Effects of cold plasma on wheat grain microbiome and antimicrobial efficacy against challenge pathogens and their resistance

DC FieldValueLanguage
dc.contributor.authorLos, Agata-
dc.contributor.authorZiuzina, Dana-
dc.contributor.authorBoehm, Daniela-
dc.contributor.authorBourke, Paula-
dc.date.accessioned2021-11-11T14:57:47Z-
dc.date.available2021-11-11T14:57:47Z-
dc.date.copyright2020 the Authorsen_US
dc.date.issued2020-12-16-
dc.identifier.citationInternational Journal of Food Microbiologyen_US
dc.identifier.issn0168-1605-
dc.identifier.urihttp://hdl.handle.net/10197/12638-
dc.description.abstractThe safety and quality of cereal grain supplies are adversely impacted by microbiological contamination, with novel interventions required to maximise whole grains safety and stability. The microbiological contaminants of wheat grains and the efficacy of Atmospheric Cold Plasma (ACP) for potential to control these risks were investigated. The evaluations were performed using a contained reactor dielectric barrier discharge (DBD) system; samples were treated for 0–20 min using direct and indirect plasma exposure. Amplicon-based metagenomic analysis using bacterial 16S rRNA gene and fungal 18S rRNA gene with internal transcribed spacer (ITS) region was performed to characterize the change in microbial community composition in response to ACP treatment. The antimicrobial efficacy of ACP against a range of bacterial and fungal contaminants of wheat, was assessed to include individual isolates from grains as challenge pathogens. ACP influenced wheat microbiome composition, with a higher microbial diversity as well as abundance found on the untreated control grain samples. Culture and genomic approaches revealed different trends for mycoflora detection and control. A challenge study demonstrated that using direct mode of plasma exposure with 20 min of treatment significantly reduced the concentration of all pathogens. Overall, reduction levels for B. atrophaeus vegetative cells were higher than for all fungal species tested, whereas B. atrophaeus spores were the most resistant to ACP among all microorganisms tested. Of note, repeating sub-lethal plasma treatment did not induce resistance to ACP in either B. atrophaeus or A. flavus spores. ACP process control could be tailored to address diverse microbiological risks for grain stability and safety.en_US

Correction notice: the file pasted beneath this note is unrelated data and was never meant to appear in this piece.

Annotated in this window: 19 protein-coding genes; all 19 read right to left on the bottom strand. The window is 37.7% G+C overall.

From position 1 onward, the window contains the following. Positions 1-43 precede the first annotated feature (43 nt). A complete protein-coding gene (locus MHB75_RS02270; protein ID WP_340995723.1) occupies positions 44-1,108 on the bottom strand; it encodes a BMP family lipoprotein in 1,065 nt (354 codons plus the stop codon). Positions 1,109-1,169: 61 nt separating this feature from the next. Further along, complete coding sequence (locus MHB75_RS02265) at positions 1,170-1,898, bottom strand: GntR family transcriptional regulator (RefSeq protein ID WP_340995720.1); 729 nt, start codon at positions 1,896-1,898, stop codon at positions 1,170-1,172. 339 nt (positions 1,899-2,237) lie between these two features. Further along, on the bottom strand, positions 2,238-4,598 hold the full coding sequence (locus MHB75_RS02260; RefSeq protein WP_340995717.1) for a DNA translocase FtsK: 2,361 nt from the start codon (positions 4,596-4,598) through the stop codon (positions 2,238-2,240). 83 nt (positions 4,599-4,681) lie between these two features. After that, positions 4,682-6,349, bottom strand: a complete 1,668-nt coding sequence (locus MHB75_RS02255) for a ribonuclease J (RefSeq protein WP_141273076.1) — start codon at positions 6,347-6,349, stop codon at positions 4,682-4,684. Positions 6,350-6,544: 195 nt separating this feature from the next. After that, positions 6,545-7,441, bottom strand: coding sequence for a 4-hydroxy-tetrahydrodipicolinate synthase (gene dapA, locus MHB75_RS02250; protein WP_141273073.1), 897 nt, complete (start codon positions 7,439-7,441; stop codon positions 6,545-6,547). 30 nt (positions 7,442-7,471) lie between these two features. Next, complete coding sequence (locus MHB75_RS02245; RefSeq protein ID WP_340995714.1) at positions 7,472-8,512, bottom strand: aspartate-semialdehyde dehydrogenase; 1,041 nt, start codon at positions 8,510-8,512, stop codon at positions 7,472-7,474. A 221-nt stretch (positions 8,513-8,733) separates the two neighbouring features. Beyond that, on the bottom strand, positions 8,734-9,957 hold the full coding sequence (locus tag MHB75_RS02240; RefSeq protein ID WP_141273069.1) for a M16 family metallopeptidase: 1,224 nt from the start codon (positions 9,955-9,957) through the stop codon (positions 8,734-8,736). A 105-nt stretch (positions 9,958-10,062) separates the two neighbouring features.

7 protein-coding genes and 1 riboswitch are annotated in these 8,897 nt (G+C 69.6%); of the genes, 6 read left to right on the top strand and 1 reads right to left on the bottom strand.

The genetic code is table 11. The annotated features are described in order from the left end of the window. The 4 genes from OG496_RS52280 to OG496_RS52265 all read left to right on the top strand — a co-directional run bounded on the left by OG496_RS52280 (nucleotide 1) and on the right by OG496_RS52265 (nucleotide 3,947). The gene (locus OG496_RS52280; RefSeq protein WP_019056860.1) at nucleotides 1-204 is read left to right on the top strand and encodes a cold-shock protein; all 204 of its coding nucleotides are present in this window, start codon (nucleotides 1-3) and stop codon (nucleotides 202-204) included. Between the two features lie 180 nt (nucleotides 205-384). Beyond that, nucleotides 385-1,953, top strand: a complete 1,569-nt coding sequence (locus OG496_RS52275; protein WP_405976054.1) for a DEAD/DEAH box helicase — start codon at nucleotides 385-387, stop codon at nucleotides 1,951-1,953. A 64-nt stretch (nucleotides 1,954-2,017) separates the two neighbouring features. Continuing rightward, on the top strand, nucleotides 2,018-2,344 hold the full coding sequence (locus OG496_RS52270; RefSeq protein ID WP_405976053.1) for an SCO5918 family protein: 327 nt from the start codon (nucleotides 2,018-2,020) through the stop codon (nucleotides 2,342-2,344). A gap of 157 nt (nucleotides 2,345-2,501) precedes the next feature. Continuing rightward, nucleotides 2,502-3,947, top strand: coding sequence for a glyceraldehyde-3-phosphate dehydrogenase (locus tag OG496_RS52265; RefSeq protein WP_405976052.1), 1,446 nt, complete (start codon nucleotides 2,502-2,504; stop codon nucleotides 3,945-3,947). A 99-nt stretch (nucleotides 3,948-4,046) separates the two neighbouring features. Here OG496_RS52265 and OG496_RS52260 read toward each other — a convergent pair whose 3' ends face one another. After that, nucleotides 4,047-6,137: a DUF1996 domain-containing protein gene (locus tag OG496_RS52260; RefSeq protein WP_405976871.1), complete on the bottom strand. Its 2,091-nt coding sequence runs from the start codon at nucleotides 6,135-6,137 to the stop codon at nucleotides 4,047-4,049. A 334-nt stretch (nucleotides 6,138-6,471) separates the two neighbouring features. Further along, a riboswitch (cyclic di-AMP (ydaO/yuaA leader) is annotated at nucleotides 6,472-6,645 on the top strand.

dc.description.sponsorshipScience Foundation Irelanden_US
dc.language.isoenen_US
dc.publisherElsevieren_US
dc.subjectAtmospheric cold plasmaen_US
dc.subjectWheat grains microbiomeen_US
dc.subjectHigh throughput sequencingen_US
dc.subjectAntimicrobial efficacyen_US
dc.subjectMicrobial resistanceen_US
dc.subjectBacterial sporulationen_US
dc.titleEffects of cold plasma on wheat grain microbiome and antimicrobial efficacy against challenge pathogens and their resistanceen_US
dc.typeJournal Articleen_US
dc.internal.authorcontactotherpaula.bourke@ucd.ieen_US
dc.statusPeer revieweden_US
dc.identifier.volume335en_US
dc.citation.otherArticle Number: 108889en_US
dc.identifier.doi10.1016/j.ijfoodmicro.2020.108889-
dc.neeo.contributorLos|Agata|aut|-
dc.neeo.contributorZiuzina|Dana|aut|-
dc.neeo.contributorBoehm|Daniela|aut|-
dc.neeo.contributorBourke|Paula|aut|-
dc.date.updated2020-09-29T13:44:33Z-
dc.identifier.grantid14/IA/2626(T)-
dc.rights.licensehttps://creativecommons.org/licenses/by/3.0/ie/en_US
item.fulltextWith Fulltext-
item.grantfulltextopen-
Appears in Collections:Biosystems and Food Engineering Research Collection
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